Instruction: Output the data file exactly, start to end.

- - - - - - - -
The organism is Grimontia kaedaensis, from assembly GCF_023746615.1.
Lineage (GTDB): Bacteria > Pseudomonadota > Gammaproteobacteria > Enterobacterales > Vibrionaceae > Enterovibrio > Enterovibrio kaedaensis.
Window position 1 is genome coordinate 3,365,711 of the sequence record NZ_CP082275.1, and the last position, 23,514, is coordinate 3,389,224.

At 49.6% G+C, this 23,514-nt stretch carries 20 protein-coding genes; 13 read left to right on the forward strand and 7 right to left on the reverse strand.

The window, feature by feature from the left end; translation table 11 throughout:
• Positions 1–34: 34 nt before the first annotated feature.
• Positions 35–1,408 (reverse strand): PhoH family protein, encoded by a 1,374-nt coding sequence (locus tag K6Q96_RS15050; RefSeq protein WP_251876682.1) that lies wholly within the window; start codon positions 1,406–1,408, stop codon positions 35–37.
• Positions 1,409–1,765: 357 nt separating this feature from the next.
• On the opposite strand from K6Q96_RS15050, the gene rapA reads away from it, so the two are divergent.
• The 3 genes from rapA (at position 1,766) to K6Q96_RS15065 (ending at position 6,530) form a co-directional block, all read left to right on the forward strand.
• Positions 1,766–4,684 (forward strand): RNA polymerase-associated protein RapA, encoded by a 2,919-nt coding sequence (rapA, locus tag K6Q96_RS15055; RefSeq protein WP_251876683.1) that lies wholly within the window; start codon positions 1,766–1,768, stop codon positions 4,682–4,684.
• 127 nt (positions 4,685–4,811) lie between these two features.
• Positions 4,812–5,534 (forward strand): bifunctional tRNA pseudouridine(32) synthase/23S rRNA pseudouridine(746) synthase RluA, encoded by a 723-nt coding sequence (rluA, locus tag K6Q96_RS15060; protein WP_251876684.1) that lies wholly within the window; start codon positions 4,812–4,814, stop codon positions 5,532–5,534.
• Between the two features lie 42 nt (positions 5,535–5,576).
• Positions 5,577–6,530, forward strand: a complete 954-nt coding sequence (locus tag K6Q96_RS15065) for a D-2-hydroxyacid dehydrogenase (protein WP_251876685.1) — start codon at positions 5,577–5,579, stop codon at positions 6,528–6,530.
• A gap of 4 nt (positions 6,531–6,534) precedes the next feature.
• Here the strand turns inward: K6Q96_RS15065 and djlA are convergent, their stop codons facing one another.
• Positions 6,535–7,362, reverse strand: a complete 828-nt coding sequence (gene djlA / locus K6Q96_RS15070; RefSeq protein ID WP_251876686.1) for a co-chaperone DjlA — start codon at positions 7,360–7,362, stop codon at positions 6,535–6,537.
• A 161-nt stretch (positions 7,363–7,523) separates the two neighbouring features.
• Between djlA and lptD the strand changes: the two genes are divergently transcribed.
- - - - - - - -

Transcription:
The organism is Grimontia kaedaensis, from assembly GCF_023746615.1.
Lineage (GTDB): Bacteria > Pseudomonadota > Gammaproteobacteria > Enterobacterales > Vibrionaceae > Enterovibrio > Enterovibrio kaedaensis.
Window position 1 is genome coordinate 3,365,711 of the sequence record NZ_CP082275.1, and the last position, 23,514, is coordinate 3,389,224.

At 49.6% G+C, this 23,514-nt stretch carries 20 protein-coding genes; 13 read left to right on the forward strand and 7 right to left on the reverse strand.

The window, feature by feature from the left end; translation table 11 throughout:
• Positions 1–34: 34 nt before the first annotated feature.
• Positions 35–1,408 (reverse strand): PhoH family protein, encoded by a 1,374-nt coding sequence (locus tag K6Q96_RS15050; RefSeq protein WP_251876682.1) that lies wholly within the window; start codon positions 1,406–1,408, stop codon positions 35–37.
• Positions 1,409–1,765: 357 nt separating this feature from the next.
• On the opposite strand from K6Q96_RS15050, the gene rapA reads away from it, so the two are divergent.
• The 3 genes from rapA (at position 1,766) to K6Q96_RS15065 (ending at position 6,530) form a co-directional block, all read left to right on the forward strand.
• Positions 1,766–4,684 (forward strand): RNA polymerase-associated protein RapA, encoded by a 2,919-nt coding sequence (rapA, locus tag K6Q96_RS15055; RefSeq protein WP_251876683.1) that lies wholly within the window; start codon positions 1,766–1,768, stop codon positions 4,682–4,684.
• 127 nt (positions 4,685–4,811) lie between these two features.
• Positions 4,812–5,534 (forward strand): bifunctional tRNA pseudouridine(32) synthase/23S rRNA pseudouridine(746) synthase RluA, encoded by a 723-nt coding sequence (rluA, locus tag K6Q96_RS15060; protein WP_251876684.1) that lies wholly within the window; start codon positions 4,812–4,814, stop codon positions 5,532–5,534.
• Between the two features lie 42 nt (positions 5,535–5,576).
• Positions 5,577–6,530, forward strand: a complete 954-nt coding sequence (locus tag K6Q96_RS15065) for a D-2-hydroxyacid dehydrogenase (protein WP_251876685.1) — start codon at positions 5,577–5,579, stop codon at positions 6,528–6,530.
• A gap of 4 nt (positions 6,531–6,534) precedes the next feature.
• Here the strand turns inward: K6Q96_RS15065 and djlA are convergent, their stop codons facing one another.
• Positions 6,535–7,362, reverse strand: a complete 828-nt coding sequence (gene djlA / locus K6Q96_RS15070; RefSeq protein ID WP_251876686.1) for a co-chaperone DjlA — start codon at positions 7,360–7,362, stop codon at positions 6,535–6,537.
• A 161-nt stretch (positions 7,363–7,523) separates the two neighbouring features.
• Between djlA and lptD the strand changes: the two genes are divergently transcribed.